Due to a bit of an oversight in the design process, early Bachman 08’s have always had issues with pickups that bear on the tread of the wheel, rather than the rear face as is more conventional. However, I’ve never actually had too many issues with this and the example we ran on Stoating Bank covered a couple of exhibitions with no problems.
However since moving on to SQ, we had found the trusty 08 had become a bit unreliable and it therefore spent most of the Canterbury show in the stock box. After the show I cleaned the pickups and the wheels and all seemed well again on BWS in the build up to Railex.
However, as anyone who has done a show knows, it’s impossible to replicate the conditions of a show in advance, and I was disappointed at Railex when after a couple of runs down the layout, both our 08’s were misbehaving. (Que Mark moaning…). This meant there were considerably more electric worked trains than the original plan dictated, although this turned out to be quite popular with the visiting public.
So how to improve the Bachman 08’s pickup arrangement? Given it must be quite a regular modification to make, a quick Google search on the subject didn’t bring up many results, the best I could find was buried in a thread on the Scalefour Society forum – so here is how I interpreted that and did it myself:
The existing pickup strip runs along the underside of the motor – a fine wire can be soldered to this under the flywheel and run down above the existing pickup behind the frames to drop out below.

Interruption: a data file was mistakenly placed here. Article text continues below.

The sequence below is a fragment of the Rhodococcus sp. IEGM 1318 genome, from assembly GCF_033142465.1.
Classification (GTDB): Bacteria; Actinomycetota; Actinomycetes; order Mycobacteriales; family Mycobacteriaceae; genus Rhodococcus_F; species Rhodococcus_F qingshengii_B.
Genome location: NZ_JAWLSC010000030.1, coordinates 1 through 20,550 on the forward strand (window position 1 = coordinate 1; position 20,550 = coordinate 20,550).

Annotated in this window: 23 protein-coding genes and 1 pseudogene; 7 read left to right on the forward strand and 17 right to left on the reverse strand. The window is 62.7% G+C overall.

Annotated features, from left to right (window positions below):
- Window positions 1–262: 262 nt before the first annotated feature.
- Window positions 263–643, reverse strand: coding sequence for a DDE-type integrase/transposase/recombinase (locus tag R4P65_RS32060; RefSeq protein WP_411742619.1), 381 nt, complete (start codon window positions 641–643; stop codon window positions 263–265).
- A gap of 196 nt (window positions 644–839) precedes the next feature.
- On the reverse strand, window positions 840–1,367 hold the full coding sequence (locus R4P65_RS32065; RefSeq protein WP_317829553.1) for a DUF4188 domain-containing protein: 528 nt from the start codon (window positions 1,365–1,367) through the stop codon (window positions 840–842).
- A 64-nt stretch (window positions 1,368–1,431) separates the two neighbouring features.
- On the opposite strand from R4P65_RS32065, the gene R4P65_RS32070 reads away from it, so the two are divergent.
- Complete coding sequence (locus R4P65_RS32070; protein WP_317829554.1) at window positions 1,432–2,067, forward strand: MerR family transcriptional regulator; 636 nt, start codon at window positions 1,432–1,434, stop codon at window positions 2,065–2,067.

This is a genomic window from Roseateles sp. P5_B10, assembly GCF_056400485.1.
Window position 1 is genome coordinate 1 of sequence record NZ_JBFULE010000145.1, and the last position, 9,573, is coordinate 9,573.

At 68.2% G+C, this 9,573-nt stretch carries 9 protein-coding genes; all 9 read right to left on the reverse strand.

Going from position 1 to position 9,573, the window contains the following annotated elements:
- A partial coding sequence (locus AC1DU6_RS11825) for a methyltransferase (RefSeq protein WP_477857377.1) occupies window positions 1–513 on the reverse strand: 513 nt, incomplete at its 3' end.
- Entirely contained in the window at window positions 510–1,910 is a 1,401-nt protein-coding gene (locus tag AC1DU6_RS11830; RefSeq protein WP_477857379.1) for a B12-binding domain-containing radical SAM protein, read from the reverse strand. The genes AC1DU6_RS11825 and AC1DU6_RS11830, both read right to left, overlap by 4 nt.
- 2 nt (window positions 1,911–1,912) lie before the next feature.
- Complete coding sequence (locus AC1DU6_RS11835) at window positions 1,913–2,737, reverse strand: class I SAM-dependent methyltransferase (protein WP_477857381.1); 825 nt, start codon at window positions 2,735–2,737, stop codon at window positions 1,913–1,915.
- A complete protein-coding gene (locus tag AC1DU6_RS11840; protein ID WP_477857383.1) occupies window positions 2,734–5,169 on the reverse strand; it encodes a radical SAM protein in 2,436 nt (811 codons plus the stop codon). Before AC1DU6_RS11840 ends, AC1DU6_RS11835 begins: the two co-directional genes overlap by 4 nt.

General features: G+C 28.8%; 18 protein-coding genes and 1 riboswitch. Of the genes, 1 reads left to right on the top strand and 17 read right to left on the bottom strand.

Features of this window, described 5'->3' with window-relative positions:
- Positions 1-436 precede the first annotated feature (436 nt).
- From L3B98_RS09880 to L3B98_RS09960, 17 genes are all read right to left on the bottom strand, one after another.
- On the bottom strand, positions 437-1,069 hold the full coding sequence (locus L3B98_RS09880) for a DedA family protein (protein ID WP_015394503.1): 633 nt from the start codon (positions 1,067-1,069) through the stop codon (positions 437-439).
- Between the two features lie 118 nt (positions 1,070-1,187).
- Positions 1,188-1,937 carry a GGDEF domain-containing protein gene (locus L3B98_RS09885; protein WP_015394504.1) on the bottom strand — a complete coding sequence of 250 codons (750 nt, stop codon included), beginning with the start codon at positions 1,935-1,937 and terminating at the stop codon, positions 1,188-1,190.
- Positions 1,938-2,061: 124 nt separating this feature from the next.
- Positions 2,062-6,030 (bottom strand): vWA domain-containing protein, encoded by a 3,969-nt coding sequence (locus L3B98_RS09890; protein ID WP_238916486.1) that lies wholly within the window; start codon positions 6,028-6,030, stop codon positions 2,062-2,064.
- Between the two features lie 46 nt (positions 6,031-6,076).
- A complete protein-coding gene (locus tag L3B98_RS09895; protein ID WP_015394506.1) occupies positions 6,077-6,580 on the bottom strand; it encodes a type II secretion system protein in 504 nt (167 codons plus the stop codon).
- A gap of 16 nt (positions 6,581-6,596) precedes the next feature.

A couple of strips of copperclad superglued to the bottom of the chassis keeper place in roughly the middle provide a good place to work everything else from. The droppers passing through the frames can be soldered to the inner corners of these out the way.
Using some pickup strip, this can then be bent up and soldered to the copperclad strip, so that it pushes against the rear of the driving wheels. There is no given way or style of doing this, just whatever works best for you.
And all done, the pickups should exert a roughly similar pressure on both sides, so that you don’t end up with the driving wheels sitting at one end of their sideplay constantly, but other than that there doesn’t seem to be much that can go wrong.
You can then paint the shiny bits that aren’t in contact with the wheel faces a nice grimy black shade to blend them in with the chassis, although to be honest from the low angle shot above you can’t really see anything anyway.
And that is that. Less than an hours work and test running has shown things to be miles better than before. The original pickups are still doing their job too so the locos now have 2 pickups per wheel, much improving on the original setup…. the only real question is why didn’t I do it previously!